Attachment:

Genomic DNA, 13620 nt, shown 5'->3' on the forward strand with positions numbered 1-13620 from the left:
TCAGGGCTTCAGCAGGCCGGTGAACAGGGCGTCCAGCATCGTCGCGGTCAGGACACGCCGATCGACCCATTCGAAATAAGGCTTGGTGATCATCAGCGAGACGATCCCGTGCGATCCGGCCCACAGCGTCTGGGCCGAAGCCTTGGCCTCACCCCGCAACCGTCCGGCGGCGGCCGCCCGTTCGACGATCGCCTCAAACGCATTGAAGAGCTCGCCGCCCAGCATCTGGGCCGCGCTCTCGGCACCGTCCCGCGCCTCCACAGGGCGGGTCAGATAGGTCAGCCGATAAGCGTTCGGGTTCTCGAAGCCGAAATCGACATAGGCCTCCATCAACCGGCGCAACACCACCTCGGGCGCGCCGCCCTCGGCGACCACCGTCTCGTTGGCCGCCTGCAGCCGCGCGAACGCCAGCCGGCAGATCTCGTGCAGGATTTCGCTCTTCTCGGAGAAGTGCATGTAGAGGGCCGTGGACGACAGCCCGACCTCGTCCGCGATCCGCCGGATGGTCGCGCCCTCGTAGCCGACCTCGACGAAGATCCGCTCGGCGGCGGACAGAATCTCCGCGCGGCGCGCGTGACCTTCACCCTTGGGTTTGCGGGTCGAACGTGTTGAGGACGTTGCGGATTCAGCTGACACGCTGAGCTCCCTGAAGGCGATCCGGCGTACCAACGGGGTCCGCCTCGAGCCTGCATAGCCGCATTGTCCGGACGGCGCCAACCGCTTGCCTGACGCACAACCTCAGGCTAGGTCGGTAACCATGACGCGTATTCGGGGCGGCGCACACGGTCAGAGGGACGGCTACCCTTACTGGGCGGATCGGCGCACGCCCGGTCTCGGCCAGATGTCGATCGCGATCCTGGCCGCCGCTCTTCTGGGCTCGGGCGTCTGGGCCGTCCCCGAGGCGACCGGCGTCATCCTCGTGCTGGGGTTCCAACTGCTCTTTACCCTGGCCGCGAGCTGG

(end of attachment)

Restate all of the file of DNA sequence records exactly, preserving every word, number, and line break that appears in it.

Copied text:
Genomic DNA, 13620 nt, shown 5'->3' on the forward strand with positions numbered 1-13620 from the left:
TCAGGGCTTCAGCAGGCCGGTGAACAGGGCGTCCAGCATCGTCGCGGTCAGGACACGCCGATCGACCCATTCGAAATAAGGCTTGGTGATCATCAGCGAGACGATCCCGTGCGATCCGGCCCACAGCGTCTGGGCCGAAGCCTTGGCCTCACCCCGCAACCGTCCGGCGGCGGCCGCCCGTTCGACGATCGCCTCAAACGCATTGAAGAGCTCGCCGCCCAGCATCTGGGCCGCGCTCTCGGCACCGTCCCGCGCCTCCACAGGGCGGGTCAGATAGGTCAGCCGATAAGCGTTCGGGTTCTCGAAGCCGAAATCGACATAGGCCTCCATCAACCGGCGCAACACCACCTCGGGCGCGCCGCCCTCGGCGACCACCGTCTCGTTGGCCGCCTGCAGCCGCGCGAACGCCAGCCGGCAGATCTCGTGCAGGATTTCGCTCTTCTCGGAGAAGTGCATGTAGAGGGCCGTGGACGACAGCCCGACCTCGTCCGCGATCCGCCGGATGGTCGCGCCCTCGTAGCCGACCTCGACGAAGATCCGCTCGGCGGCGGACAGAATCTCCGCGCGGCGCGCGTGACCTTCACCCTTGGGTTTGCGGGTCGAACGTGTTGAGGACGTTGCGGATTCAGCTGACACGCTGAGCTCCCTGAAGGCGATCCGGCGTACCAACGGGGTCCGCCTCGAGCCTGCATAGCCGCATTGTCCGGACGGCGCCAACCGCTTGCCTGACGCACAACCTCAGGCTAGGTCGGTAACCATGACGCGTATTCGGGGCGGCGCACACGGTCAGAGGGACGGCTACCCTTACTGGGCGGATCGGCGCACGCCCGGTCTCGGCCAGATGTCGATCGCGATCCTGGCCGCCGCTCTTCTGGGCTCGGGCGTCTGGGCCGTCCCCGAGGCGACCGGCGTCATCCTCGTGCTGGGGTTCCAACTGCTCTTTACCCTGGCCGCGAGCTGG